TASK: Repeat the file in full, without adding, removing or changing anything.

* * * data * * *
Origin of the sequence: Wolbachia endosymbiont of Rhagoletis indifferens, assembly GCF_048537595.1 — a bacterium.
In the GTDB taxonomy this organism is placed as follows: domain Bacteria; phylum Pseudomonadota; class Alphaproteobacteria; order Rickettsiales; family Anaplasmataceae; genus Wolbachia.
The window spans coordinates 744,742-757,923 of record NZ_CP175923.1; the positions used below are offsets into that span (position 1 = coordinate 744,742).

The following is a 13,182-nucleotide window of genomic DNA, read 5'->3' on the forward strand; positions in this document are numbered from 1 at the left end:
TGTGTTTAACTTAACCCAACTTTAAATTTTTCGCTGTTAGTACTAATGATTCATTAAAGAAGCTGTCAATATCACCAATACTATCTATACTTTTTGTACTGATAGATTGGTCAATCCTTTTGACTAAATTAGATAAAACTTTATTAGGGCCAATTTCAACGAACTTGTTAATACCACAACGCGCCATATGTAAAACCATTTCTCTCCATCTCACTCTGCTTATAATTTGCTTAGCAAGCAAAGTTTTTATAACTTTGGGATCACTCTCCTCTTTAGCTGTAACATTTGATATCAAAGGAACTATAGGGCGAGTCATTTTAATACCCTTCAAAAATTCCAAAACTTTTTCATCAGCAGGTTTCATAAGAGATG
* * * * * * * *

Origin of the sequence: Wolbachia endosymbiont of Rhagoletis indifferens, assembly GCF_048537595.1 — a bacterium.
In the GTDB taxonomy this organism is placed as follows: domain Bacteria; phylum Pseudomonadota; class Alphaproteobacteria; order Rickettsiales; family Anaplasmataceae; genus Wolbachia.
The window spans coordinates 744,742-757,923 of record NZ_CP175923.1; the positions used below are offsets into that span (position 1 = coordinate 744,742).

The following is a 13,182-nucleotide window of genomic DNA, read 5'->3' on the forward strand; positions in this document are numbered from 1 at the left end:
TGTGTTTAACTTAACCCAACTTTAAATTTTTCGCTGTTAGTACTAATGATTCATTAAAGAAGCTGTCAATATCACCAATACTATCTATACTTTTTGTACTGATAGATTGGTCAATCCTTTTGACTAAATTAGATAAAACTTTATTAGGGCCAATTTCAACGAACTTGTTAATACCACAACGCGCCATATGTAAAACCATTTCTCTCCATCTCACTCTGCTTATAATTTGCTTAGCAAGCAAAGTTTTTATAACTTTGGGATCACTCTCCTCTTTAGCTGTAACATTTGATATCAAAGGAACTATAGGGCGAGTCATTTTAATACCCTTCAAAAATTCCAAAACTTTTTCATCAGCAGGTTTCATAAGAGATG